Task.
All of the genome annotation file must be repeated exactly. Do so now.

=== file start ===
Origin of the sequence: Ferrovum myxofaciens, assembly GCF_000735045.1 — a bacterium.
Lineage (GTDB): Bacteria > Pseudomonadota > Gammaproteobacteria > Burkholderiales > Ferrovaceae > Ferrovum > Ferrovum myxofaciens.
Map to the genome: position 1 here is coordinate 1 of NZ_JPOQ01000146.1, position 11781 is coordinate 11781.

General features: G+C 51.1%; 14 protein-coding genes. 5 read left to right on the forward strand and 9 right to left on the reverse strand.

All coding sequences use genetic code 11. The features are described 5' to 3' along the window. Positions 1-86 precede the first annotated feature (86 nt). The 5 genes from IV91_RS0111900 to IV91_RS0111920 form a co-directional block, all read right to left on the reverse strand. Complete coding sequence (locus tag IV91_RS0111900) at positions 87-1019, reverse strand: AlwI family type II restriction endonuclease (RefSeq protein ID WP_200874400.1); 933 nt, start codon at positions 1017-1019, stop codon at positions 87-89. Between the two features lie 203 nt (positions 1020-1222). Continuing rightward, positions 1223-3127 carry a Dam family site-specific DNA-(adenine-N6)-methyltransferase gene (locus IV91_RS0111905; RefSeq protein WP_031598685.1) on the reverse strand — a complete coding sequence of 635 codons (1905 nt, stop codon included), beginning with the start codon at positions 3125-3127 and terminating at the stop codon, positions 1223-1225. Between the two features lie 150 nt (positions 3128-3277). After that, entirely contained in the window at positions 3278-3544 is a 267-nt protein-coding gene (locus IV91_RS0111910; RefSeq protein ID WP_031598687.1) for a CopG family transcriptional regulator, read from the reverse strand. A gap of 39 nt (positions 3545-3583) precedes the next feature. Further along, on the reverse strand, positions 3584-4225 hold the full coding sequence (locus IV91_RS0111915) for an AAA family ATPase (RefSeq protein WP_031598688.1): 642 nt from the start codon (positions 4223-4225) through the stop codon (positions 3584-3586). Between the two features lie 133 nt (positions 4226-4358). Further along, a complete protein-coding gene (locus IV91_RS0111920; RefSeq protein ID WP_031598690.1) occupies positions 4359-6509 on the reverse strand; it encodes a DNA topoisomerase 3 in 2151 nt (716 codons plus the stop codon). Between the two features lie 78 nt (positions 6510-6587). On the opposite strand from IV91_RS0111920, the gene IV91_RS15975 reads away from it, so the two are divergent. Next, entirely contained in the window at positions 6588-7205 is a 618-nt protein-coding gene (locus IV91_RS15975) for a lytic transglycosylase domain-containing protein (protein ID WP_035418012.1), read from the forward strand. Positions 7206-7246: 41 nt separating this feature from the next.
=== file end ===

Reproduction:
Origin of the sequence: Ferrovum myxofaciens, assembly GCF_000735045.1 — a bacterium.
Lineage (GTDB): Bacteria > Pseudomonadota > Gammaproteobacteria > Burkholderiales > Ferrovaceae > Ferrovum > Ferrovum myxofaciens.
Map to the genome: position 1 here is coordinate 1 of NZ_JPOQ01000146.1, position 11781 is coordinate 11781.

General features: G+C 51.1%; 14 protein-coding genes. 5 read left to right on the forward strand and 9 right to left on the reverse strand.

All coding sequences use genetic code 11. The features are described 5' to 3' along the window. Positions 1-86 precede the first annotated feature (86 nt). The 5 genes from IV91_RS0111900 to IV91_RS0111920 form a co-directional block, all read right to left on the reverse strand. Complete coding sequence (locus tag IV91_RS0111900) at positions 87-1019, reverse strand: AlwI family type II restriction endonuclease (RefSeq protein ID WP_200874400.1); 933 nt, start codon at positions 1017-1019, stop codon at positions 87-89. Between the two features lie 203 nt (positions 1020-1222). Continuing rightward, positions 1223-3127 carry a Dam family site-specific DNA-(adenine-N6)-methyltransferase gene (locus IV91_RS0111905; RefSeq protein WP_031598685.1) on the reverse strand — a complete coding sequence of 635 codons (1905 nt, stop codon included), beginning with the start codon at positions 3125-3127 and terminating at the stop codon, positions 1223-1225. Between the two features lie 150 nt (positions 3128-3277). After that, entirely contained in the window at positions 3278-3544 is a 267-nt protein-coding gene (locus IV91_RS0111910; RefSeq protein ID WP_031598687.1) for a CopG family transcriptional regulator, read from the reverse strand. A gap of 39 nt (positions 3545-3583) precedes the next feature. Further along, on the reverse strand, positions 3584-4225 hold the full coding sequence (locus IV91_RS0111915) for an AAA family ATPase (RefSeq protein WP_031598688.1): 642 nt from the start codon (positions 4223-4225) through the stop codon (positions 3584-3586). Between the two features lie 133 nt (positions 4226-4358). Further along, a complete protein-coding gene (locus IV91_RS0111920; RefSeq protein ID WP_031598690.1) occupies positions 4359-6509 on the reverse strand; it encodes a DNA topoisomerase 3 in 2151 nt (716 codons plus the stop codon). Between the two features lie 78 nt (positions 6510-6587). On the opposite strand from IV91_RS0111920, the gene IV91_RS15975 reads away from it, so the two are divergent. Next, entirely contained in the window at positions 6588-7205 is a 618-nt protein-coding gene (locus IV91_RS15975) for a lytic transglycosylase domain-containing protein (protein ID WP_035418012.1), read from the forward strand. Positions 7206-7246: 41 nt separating this feature from the next.